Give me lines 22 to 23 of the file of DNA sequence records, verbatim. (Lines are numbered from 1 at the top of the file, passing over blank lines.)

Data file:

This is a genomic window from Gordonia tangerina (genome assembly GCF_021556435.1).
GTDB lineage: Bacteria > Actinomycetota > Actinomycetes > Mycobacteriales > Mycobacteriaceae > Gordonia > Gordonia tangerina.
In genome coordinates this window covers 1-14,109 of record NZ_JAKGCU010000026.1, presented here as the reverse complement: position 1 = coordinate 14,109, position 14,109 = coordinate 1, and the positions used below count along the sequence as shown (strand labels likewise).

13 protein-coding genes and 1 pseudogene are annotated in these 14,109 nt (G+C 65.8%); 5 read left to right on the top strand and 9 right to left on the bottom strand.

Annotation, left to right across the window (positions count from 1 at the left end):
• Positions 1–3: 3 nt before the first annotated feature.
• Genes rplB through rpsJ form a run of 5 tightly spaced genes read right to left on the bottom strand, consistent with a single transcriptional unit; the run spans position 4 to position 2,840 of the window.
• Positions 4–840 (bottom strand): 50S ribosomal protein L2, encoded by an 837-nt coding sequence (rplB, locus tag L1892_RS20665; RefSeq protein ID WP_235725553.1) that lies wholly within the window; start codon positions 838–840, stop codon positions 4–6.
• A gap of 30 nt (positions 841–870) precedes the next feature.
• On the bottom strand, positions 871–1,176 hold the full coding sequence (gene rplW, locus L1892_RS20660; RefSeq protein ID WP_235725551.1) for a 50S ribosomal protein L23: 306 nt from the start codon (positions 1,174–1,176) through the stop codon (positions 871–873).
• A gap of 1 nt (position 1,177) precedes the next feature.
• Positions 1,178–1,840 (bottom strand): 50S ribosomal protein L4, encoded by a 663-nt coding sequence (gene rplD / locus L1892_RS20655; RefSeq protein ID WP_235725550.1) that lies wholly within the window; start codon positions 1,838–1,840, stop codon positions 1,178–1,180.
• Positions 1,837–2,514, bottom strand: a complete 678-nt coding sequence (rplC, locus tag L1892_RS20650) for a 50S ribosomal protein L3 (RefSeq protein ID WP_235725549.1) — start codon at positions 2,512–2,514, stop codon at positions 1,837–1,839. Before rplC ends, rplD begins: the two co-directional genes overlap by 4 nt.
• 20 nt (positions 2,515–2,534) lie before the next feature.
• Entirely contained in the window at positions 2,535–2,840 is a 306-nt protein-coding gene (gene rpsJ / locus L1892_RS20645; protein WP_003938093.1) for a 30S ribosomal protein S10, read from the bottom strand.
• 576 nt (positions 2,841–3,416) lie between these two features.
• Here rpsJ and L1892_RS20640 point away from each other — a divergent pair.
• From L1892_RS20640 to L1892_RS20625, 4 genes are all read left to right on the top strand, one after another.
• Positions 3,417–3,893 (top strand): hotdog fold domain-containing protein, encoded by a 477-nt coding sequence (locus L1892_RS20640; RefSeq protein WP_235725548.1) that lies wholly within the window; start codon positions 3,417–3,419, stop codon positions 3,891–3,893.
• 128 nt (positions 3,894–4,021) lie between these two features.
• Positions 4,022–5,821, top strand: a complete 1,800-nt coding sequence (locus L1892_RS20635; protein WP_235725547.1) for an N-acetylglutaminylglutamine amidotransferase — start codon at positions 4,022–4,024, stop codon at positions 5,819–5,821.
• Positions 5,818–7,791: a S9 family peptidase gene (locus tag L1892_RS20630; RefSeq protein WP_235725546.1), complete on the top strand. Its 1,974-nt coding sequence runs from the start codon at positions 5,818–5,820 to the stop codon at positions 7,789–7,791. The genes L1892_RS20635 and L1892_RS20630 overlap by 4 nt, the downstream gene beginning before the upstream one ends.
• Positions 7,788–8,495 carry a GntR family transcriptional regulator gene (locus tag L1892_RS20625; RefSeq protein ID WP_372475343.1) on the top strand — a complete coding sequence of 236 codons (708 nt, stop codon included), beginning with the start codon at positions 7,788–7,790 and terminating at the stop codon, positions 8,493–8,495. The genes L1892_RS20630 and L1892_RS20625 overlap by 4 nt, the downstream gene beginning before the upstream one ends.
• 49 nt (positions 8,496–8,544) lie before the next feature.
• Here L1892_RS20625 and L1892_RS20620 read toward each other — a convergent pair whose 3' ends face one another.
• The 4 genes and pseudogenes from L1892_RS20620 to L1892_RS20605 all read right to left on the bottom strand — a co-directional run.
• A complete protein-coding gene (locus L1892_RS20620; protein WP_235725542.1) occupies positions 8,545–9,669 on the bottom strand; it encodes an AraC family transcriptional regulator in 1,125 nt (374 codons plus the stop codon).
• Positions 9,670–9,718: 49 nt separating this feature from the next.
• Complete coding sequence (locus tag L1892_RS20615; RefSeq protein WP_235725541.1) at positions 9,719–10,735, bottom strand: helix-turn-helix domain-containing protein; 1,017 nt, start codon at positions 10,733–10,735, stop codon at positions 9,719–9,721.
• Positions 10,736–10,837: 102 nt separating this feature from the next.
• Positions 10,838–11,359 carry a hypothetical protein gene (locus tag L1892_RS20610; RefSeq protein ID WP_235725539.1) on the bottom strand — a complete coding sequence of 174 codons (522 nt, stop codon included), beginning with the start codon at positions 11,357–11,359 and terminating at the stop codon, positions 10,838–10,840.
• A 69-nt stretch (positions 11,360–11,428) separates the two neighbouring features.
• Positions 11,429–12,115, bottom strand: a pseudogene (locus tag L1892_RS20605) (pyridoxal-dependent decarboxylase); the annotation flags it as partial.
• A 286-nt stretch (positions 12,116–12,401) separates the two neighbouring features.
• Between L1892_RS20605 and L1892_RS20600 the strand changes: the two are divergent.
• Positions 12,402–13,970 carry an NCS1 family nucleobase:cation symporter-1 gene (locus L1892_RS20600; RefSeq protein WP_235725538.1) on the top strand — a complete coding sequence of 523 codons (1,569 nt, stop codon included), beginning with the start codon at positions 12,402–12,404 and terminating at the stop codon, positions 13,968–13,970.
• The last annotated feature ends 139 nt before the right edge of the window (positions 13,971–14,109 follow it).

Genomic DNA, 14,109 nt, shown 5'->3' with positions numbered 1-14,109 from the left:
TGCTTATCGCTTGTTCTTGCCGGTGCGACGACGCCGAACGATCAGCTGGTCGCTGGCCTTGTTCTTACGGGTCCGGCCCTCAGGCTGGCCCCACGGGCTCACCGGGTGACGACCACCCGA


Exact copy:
• Positions 5,818–7,791: a S9 family peptidase gene (locus tag L1892_RS20630; RefSeq protein WP_235725546.1), complete on the top strand. Its 1,974-nt coding sequence runs from the start codon at positions 5,818–5,820 to the stop codon at positions 7,789–7,791. The genes L1892_RS20635 and L1892_RS20630 overlap by 4 nt, the downstream gene beginning before the upstream one ends.
• Positions 7,788–8,495 carry a GntR family transcriptional regulator gene (locus tag L1892_RS20625; RefSeq protein ID WP_372475343.1) on the top strand — a complete coding sequence of 236 codons (708 nt, stop codon included), beginning with the start codon at positions 7,788–7,790 and terminating at the stop codon, positions 8,493–8,495. The genes L1892_RS20630 and L1892_RS20625 overlap by 4 nt, the downstream gene beginning before the upstream one ends.